Overlooking one of the canals that cross Keizersgracht, Foam Museum is located in a very evocative spot, in the centre of Amsterdam.
More than a museum, Foam is an international organisation that deals with photography in all its aspects. In addition to hosting exhibitions, it organises meetings and educational projects, its purpose is essentially to make the art of photography accessible to as many people as possible, without distinctions of age or social condition. This is based on the idea of a social use of the photographic medium as a weapon of criticism, problematisation, denunciation. Foam Magazine, which is directly connected to the museum, is published three times a year on three different topics. It brings together the international photographic community, alongside famous artists and other ones lesser known.
I was very happy to attend three conceptually related photo exhibitions.
The first one, Structures of Identity, ended on 29th of August and showed a collection of pictures from the past century to the present showing how, in different historical periods and in different ways, photography has always questioned stereotypes and social changes, constantly reinterpreting them. For example, it is immediately noticeable how the role of the portrait has changed over time (from the severe austerity of the first family portraits of the twentieth century to the exuberant ”selfies” of today), or realising the historicity of concepts such as femininity and virility, sexuality and pornography, as well as raising awareness of social problems such as political struggles, psychiatric institutions or migration flows and all identification codes that are in the background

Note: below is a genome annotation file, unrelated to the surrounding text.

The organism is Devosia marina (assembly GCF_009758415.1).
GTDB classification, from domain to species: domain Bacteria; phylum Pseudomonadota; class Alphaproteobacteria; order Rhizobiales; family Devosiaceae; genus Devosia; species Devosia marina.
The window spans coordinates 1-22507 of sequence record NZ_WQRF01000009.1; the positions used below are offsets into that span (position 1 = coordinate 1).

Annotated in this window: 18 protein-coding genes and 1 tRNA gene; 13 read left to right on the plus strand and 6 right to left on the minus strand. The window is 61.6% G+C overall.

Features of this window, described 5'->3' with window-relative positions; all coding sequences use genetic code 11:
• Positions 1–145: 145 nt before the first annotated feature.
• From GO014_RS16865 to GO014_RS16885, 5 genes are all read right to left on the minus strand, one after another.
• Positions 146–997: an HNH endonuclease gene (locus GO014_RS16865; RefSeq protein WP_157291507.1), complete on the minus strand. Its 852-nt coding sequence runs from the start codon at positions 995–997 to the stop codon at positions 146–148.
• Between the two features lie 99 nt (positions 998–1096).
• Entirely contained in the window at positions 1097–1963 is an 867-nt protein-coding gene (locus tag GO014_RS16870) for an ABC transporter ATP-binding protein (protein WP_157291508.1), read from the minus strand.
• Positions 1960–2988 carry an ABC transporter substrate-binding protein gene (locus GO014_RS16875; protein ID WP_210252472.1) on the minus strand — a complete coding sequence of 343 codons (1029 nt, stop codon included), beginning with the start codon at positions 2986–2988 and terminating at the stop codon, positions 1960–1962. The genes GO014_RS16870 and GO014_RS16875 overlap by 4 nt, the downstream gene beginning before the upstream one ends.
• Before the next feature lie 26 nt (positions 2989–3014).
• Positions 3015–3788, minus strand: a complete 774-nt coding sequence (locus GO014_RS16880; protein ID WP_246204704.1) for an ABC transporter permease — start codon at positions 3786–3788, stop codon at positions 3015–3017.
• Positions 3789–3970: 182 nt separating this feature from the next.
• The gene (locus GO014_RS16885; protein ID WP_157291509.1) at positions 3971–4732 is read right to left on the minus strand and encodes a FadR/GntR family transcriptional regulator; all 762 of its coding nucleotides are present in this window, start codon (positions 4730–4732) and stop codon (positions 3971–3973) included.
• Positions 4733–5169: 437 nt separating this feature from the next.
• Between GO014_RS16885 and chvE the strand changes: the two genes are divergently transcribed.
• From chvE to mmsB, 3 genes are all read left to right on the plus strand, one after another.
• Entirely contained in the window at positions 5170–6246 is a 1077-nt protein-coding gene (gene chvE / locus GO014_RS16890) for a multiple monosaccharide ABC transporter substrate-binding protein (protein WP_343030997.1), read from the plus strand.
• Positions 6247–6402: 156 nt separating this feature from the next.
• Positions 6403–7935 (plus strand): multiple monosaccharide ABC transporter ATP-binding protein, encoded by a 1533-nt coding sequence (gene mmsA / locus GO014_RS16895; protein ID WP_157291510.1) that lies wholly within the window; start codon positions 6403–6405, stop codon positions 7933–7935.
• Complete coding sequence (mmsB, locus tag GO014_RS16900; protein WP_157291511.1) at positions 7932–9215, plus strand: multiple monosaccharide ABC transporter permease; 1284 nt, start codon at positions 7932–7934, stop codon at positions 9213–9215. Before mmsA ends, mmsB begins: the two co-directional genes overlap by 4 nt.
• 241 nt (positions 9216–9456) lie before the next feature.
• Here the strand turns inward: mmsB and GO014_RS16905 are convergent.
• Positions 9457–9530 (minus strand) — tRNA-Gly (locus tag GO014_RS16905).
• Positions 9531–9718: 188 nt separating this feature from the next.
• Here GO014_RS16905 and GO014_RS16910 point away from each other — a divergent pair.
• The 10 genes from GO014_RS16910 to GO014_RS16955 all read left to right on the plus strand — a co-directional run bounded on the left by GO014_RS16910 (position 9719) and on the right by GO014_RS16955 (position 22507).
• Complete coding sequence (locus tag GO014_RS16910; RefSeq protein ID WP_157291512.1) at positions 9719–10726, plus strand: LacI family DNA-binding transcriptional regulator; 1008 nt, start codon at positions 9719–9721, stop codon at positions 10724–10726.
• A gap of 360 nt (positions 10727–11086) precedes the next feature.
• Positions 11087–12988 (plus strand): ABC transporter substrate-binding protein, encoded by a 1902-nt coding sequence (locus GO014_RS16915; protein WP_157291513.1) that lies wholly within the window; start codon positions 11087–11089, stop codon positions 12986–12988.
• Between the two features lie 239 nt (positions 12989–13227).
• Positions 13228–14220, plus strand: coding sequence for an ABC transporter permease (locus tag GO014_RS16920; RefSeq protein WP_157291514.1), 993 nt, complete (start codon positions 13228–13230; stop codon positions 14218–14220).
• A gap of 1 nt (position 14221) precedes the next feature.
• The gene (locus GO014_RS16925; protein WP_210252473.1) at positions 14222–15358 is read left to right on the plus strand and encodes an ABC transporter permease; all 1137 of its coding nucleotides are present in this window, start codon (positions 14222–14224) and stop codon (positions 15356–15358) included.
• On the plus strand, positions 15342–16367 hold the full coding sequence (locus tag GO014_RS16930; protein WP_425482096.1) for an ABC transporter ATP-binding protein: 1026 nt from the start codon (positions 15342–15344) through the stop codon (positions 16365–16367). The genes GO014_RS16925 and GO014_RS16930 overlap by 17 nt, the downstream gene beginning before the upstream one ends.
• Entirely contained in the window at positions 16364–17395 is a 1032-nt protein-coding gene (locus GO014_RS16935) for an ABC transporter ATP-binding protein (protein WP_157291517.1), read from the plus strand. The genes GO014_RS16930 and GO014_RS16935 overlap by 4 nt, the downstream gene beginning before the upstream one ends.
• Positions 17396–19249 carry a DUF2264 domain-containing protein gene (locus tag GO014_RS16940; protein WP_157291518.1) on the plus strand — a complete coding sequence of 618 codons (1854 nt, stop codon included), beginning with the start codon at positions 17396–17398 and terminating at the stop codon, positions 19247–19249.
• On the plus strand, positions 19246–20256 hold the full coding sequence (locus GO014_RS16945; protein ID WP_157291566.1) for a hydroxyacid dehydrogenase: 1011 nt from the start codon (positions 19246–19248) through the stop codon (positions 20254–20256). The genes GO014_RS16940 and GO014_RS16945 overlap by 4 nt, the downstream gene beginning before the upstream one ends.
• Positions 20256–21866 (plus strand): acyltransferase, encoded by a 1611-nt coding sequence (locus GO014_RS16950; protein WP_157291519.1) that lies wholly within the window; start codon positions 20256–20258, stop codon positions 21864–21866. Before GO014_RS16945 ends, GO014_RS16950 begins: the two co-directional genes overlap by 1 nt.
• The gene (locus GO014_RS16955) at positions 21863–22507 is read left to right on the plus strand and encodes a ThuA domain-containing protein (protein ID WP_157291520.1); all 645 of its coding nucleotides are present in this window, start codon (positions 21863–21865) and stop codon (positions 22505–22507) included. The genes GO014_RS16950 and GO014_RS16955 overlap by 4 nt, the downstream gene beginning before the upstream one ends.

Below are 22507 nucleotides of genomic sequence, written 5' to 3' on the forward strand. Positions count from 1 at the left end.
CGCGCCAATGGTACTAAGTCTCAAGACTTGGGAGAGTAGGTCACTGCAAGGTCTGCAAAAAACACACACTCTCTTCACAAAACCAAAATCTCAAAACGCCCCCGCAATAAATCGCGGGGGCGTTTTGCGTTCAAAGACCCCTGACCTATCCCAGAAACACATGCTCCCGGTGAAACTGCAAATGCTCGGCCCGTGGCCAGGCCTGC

The second exhibition, which runs until the 9th of September, is called Les Invisibles and, as the title suggests, it portrays the tragedy of migrants who, forced to flee from war and poverty, face horrifying journeys. Unfortunately, these journeys often conclude with the death or detention of the people in question, in a scenario in which the economic motivations far exceed the humanitarian ones. The exhibition consists of photographs, videos and stories that Samuel Gratacap has collected during his travels through Africa and Europe, documenting the horror of the detention camps and the complete irrationality of this new slave trade.
Like the previous one, the third exhibition will run until the beginning of September. Perhaps the most conceptual of all, Room With a View by Thomas Albdorf explores the stereotypes of contemporary society by combining the classic use of photography with the experimentation of new digital techniques.
Federica Veccari 5th September 2018
Photo is Detention center for migrants of Zawiya in Libya, December 2014 by and © Samuel Gratacap